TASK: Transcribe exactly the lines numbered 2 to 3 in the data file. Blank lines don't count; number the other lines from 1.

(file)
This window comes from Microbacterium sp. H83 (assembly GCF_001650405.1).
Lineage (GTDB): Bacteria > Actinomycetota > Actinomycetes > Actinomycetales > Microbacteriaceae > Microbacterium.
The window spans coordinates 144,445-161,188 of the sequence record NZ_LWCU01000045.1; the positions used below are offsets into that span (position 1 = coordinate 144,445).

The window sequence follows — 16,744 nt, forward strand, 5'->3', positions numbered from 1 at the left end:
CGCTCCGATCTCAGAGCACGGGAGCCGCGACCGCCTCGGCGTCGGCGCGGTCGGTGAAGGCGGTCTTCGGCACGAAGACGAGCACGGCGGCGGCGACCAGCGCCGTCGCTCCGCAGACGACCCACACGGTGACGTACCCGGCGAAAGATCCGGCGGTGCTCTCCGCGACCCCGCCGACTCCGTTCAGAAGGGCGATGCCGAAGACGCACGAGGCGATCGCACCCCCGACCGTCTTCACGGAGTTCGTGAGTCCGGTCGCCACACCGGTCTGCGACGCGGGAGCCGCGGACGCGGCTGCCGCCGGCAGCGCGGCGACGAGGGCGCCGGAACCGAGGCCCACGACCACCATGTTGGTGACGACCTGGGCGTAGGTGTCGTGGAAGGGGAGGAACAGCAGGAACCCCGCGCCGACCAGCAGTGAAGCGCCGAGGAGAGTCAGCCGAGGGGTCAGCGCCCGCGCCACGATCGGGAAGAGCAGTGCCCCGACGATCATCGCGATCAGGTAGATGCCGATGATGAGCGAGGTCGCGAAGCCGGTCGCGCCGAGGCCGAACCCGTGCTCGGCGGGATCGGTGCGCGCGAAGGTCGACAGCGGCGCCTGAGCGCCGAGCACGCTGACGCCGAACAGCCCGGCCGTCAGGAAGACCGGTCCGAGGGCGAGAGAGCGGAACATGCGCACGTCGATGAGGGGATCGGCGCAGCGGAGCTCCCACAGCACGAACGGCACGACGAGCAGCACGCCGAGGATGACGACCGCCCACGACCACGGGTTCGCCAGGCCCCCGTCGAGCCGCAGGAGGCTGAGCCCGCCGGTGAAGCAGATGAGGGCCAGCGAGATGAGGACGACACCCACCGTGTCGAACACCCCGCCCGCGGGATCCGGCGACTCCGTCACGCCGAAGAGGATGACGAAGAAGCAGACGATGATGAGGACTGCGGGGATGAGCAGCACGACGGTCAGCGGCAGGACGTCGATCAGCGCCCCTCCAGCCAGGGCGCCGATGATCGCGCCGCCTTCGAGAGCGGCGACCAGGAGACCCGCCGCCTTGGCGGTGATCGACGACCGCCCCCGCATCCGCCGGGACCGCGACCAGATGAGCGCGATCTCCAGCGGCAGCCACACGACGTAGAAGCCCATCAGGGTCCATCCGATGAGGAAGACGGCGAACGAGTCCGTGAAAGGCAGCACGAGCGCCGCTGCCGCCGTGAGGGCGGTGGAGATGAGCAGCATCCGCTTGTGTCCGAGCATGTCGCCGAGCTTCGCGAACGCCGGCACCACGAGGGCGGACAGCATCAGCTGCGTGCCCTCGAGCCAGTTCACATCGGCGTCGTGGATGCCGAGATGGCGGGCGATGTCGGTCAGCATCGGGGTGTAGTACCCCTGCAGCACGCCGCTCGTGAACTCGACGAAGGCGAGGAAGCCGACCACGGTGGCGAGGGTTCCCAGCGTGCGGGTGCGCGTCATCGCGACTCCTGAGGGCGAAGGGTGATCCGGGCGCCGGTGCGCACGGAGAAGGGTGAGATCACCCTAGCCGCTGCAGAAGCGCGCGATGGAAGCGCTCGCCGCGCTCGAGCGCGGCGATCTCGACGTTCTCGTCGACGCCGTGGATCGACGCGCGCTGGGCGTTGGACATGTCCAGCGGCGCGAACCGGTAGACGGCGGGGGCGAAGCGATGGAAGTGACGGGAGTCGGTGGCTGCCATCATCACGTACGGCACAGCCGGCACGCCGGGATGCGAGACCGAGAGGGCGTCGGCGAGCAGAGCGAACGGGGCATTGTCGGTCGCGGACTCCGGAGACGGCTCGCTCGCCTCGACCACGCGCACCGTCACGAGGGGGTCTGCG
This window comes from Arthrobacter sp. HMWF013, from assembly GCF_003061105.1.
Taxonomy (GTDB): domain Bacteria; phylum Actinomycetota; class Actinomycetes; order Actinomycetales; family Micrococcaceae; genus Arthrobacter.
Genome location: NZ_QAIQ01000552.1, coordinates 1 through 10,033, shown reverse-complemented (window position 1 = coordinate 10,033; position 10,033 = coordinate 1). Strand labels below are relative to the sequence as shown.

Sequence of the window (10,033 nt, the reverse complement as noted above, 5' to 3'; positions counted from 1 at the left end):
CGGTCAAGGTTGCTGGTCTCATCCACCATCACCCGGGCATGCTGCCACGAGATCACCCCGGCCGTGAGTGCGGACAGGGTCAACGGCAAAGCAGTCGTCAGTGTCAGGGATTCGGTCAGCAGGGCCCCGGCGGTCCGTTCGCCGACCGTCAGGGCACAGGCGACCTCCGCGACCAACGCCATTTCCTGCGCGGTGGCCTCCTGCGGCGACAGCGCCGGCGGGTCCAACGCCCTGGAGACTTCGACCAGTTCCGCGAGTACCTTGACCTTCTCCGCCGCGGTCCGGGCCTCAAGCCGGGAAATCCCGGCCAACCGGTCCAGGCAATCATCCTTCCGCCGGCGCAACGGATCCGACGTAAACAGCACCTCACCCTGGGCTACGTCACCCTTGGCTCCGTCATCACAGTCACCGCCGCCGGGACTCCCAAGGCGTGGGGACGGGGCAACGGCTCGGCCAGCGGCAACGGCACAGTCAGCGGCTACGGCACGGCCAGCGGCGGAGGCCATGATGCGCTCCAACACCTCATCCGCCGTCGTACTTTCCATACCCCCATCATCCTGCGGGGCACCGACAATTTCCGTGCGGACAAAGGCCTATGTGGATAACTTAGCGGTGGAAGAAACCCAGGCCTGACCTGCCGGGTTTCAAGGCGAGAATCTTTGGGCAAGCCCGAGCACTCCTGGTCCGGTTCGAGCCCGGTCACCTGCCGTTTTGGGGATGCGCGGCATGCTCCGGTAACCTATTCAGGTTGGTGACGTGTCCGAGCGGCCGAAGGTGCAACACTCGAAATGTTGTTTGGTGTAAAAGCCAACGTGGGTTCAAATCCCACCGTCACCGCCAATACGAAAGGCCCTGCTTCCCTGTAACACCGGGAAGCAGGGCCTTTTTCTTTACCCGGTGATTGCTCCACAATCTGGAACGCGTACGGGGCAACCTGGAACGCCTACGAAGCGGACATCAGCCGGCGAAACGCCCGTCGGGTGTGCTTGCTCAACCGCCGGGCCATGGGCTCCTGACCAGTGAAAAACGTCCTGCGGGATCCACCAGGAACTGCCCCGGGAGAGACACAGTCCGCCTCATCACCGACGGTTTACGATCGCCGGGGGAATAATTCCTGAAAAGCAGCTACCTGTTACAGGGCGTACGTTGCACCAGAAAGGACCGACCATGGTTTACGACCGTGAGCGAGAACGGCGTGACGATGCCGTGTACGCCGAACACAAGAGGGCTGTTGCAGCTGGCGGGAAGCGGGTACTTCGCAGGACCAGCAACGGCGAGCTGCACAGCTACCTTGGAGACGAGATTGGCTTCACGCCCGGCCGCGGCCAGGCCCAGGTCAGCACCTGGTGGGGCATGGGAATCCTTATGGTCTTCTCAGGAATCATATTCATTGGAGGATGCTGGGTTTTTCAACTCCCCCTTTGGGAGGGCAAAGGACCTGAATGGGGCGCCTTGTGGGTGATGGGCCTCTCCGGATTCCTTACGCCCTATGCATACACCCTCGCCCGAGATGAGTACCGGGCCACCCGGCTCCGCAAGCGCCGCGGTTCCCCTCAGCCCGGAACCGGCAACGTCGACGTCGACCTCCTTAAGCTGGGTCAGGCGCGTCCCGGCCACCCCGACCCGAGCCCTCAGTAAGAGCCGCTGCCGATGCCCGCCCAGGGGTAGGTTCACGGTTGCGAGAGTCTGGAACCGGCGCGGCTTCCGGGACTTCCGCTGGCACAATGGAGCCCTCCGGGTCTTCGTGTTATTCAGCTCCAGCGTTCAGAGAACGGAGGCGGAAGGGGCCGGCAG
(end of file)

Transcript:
Lineage (GTDB): Bacteria > Actinomycetota > Actinomycetes > Actinomycetales > Microbacteriaceae > Microbacterium.
The window spans coordinates 144,445-161,188 of the sequence record NZ_LWCU01000045.1; the positions used below are offsets into that span (position 1 = coordinate 144,445).